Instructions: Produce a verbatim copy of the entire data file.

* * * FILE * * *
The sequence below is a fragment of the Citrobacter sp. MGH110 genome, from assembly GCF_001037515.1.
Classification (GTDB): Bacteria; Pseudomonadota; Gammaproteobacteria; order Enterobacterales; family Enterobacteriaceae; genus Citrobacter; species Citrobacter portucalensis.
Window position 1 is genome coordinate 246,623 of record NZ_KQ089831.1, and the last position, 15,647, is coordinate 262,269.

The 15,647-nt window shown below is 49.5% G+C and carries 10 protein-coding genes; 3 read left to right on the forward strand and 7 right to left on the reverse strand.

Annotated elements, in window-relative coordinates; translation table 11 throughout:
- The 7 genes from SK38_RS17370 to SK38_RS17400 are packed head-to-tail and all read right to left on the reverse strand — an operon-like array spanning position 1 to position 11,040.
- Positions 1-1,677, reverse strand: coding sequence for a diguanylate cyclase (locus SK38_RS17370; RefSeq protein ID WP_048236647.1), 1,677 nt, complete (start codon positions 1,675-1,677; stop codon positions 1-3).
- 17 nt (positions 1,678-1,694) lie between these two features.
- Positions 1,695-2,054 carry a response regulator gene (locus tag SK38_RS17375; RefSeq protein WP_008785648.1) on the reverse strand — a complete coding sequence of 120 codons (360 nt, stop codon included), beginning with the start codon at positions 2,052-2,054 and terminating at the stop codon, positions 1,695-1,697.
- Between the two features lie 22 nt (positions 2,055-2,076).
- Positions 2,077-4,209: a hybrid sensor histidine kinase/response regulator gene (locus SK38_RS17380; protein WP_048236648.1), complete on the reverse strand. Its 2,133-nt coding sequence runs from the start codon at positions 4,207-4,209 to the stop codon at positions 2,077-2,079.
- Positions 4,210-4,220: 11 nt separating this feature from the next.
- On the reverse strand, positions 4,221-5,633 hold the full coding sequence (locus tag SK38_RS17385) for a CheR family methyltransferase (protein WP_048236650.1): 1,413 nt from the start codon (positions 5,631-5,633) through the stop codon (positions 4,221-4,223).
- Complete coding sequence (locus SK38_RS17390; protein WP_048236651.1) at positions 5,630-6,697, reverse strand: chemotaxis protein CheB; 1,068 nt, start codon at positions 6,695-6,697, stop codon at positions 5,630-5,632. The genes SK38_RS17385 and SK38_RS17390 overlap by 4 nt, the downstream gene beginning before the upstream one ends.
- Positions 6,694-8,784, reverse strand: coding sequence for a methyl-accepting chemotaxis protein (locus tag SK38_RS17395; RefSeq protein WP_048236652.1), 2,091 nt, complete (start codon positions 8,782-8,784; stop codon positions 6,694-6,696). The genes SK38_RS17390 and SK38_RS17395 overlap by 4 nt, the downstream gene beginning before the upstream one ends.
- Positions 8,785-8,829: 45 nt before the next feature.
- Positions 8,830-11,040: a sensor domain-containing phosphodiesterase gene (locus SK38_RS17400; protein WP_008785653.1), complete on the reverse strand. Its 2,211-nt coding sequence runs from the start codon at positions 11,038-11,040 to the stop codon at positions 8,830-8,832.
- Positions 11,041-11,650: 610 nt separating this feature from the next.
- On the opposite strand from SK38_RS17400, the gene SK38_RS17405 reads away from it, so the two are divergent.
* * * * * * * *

The sequence below is a fragment of the Citrobacter sp. MGH110 genome, from assembly GCF_001037515.1.
Classification (GTDB): Bacteria; Pseudomonadota; Gammaproteobacteria; order Enterobacterales; family Enterobacteriaceae; genus Citrobacter; species Citrobacter portucalensis.
Window position 1 is genome coordinate 246,623 of record NZ_KQ089831.1, and the last position, 15,647, is coordinate 262,269.

The 15,647-nt window shown below is 49.5% G+C and carries 10 protein-coding genes; 3 read left to right on the forward strand and 7 right to left on the reverse strand.

Annotated elements, in window-relative coordinates; translation table 11 throughout:
- The 7 genes from SK38_RS17370 to SK38_RS17400 are packed head-to-tail and all read right to left on the reverse strand — an operon-like array spanning position 1 to position 11,040.
- Positions 1-1,677, reverse strand: coding sequence for a diguanylate cyclase (locus SK38_RS17370; RefSeq protein ID WP_048236647.1), 1,677 nt, complete (start codon positions 1,675-1,677; stop codon positions 1-3).
- 17 nt (positions 1,678-1,694) lie between these two features.
- Positions 1,695-2,054 carry a response regulator gene (locus tag SK38_RS17375; RefSeq protein WP_008785648.1) on the reverse strand — a complete coding sequence of 120 codons (360 nt, stop codon included), beginning with the start codon at positions 2,052-2,054 and terminating at the stop codon, positions 1,695-1,697.
- Between the two features lie 22 nt (positions 2,055-2,076).
- Positions 2,077-4,209: a hybrid sensor histidine kinase/response regulator gene (locus SK38_RS17380; protein WP_048236648.1), complete on the reverse strand. Its 2,133-nt coding sequence runs from the start codon at positions 4,207-4,209 to the stop codon at positions 2,077-2,079.
- Positions 4,210-4,220: 11 nt separating this feature from the next.
- On the reverse strand, positions 4,221-5,633 hold the full coding sequence (locus tag SK38_RS17385) for a CheR family methyltransferase (protein WP_048236650.1): 1,413 nt from the start codon (positions 5,631-5,633) through the stop codon (positions 4,221-4,223).
- Complete coding sequence (locus SK38_RS17390; protein WP_048236651.1) at positions 5,630-6,697, reverse strand: chemotaxis protein CheB; 1,068 nt, start codon at positions 6,695-6,697, stop codon at positions 5,630-5,632. The genes SK38_RS17385 and SK38_RS17390 overlap by 4 nt, the downstream gene beginning before the upstream one ends.
- Positions 6,694-8,784, reverse strand: coding sequence for a methyl-accepting chemotaxis protein (locus tag SK38_RS17395; RefSeq protein WP_048236652.1), 2,091 nt, complete (start codon positions 8,782-8,784; stop codon positions 6,694-6,696). The genes SK38_RS17390 and SK38_RS17395 overlap by 4 nt, the downstream gene beginning before the upstream one ends.
- Positions 8,785-8,829: 45 nt before the next feature.
- Positions 8,830-11,040: a sensor domain-containing phosphodiesterase gene (locus SK38_RS17400; protein WP_008785653.1), complete on the reverse strand. Its 2,211-nt coding sequence runs from the start codon at positions 11,038-11,040 to the stop codon at positions 8,830-8,832.
- Positions 11,041-11,650: 610 nt separating this feature from the next.
- On the opposite strand from SK38_RS17400, the gene SK38_RS17405 reads away from it, so the two are divergent.